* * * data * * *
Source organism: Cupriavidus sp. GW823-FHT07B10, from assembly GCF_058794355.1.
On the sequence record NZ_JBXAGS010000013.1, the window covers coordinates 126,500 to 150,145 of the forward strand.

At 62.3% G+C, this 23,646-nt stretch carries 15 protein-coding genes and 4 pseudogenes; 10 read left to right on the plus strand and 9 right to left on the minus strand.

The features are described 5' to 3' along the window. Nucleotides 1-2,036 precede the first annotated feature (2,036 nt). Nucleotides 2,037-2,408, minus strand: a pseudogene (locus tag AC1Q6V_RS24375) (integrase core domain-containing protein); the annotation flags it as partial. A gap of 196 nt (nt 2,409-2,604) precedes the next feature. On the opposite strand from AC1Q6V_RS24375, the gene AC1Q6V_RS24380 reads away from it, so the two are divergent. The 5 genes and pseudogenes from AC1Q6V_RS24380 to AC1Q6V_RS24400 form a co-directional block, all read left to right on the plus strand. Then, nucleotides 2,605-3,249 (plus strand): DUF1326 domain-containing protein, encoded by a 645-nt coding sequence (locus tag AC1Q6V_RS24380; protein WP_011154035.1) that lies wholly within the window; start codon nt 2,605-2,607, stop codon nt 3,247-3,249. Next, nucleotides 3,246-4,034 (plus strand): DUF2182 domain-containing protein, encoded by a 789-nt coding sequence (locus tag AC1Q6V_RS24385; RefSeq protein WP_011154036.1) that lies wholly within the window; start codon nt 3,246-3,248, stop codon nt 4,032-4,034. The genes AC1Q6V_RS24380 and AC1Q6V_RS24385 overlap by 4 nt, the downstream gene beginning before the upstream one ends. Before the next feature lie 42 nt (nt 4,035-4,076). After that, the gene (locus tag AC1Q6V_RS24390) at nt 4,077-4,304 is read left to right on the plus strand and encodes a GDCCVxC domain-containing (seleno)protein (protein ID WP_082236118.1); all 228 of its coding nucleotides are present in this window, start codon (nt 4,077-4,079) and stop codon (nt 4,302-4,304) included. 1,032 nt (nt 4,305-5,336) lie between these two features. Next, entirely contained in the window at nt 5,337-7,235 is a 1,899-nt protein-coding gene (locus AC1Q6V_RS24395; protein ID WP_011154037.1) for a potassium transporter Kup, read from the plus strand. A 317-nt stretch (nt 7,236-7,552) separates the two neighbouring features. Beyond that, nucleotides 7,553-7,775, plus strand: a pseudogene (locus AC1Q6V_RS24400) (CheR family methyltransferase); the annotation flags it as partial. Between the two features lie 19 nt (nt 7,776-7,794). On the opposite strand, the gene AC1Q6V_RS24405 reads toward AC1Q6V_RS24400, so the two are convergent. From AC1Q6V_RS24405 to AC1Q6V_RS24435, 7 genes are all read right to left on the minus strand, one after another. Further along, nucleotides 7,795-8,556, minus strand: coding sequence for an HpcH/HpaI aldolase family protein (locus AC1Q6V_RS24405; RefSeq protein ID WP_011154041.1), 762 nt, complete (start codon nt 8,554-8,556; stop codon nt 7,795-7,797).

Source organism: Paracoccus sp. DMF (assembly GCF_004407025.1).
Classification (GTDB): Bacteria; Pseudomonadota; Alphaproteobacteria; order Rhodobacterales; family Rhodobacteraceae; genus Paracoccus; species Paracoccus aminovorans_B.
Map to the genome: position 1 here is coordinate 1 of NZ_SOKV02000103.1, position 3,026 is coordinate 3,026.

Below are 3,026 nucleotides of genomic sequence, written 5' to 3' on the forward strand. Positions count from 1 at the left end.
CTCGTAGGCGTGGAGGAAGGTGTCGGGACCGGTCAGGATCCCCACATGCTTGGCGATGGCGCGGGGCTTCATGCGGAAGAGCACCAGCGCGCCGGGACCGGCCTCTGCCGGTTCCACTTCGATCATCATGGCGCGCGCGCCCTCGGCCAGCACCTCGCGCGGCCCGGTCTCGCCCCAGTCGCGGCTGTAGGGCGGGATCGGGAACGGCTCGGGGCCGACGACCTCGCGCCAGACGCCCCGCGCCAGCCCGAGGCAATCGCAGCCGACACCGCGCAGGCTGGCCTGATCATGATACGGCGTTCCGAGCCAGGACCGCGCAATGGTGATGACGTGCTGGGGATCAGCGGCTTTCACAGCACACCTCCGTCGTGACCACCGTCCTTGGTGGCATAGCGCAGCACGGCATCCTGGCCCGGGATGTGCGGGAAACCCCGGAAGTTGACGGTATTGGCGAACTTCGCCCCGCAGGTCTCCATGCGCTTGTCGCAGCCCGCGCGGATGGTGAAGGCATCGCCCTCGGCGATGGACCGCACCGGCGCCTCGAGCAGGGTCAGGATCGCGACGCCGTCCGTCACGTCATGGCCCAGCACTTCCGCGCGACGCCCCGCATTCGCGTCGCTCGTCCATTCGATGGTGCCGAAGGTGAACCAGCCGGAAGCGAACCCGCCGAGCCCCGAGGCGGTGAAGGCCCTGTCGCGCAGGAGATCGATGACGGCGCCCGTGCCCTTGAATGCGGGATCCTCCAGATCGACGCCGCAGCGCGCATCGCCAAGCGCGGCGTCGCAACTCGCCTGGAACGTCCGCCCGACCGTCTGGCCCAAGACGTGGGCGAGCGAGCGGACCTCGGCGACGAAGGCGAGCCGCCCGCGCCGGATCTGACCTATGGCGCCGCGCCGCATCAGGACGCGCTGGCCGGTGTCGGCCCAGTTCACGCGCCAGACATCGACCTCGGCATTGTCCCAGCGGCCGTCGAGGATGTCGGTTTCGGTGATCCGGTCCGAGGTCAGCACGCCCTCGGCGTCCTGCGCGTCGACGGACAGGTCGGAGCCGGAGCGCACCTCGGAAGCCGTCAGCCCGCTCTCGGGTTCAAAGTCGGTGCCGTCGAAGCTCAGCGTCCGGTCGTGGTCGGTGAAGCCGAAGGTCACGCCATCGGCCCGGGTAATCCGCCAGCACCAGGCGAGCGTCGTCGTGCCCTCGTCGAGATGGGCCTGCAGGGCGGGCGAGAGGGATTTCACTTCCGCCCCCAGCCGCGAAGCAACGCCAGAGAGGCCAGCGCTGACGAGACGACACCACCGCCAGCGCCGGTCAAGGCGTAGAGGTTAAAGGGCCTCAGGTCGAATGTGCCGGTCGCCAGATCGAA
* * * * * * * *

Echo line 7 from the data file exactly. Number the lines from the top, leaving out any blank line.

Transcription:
Map to the genome: position 1 here is coordinate 1 of NZ_SOKV02000103.1, position 3,026 is coordinate 3,026.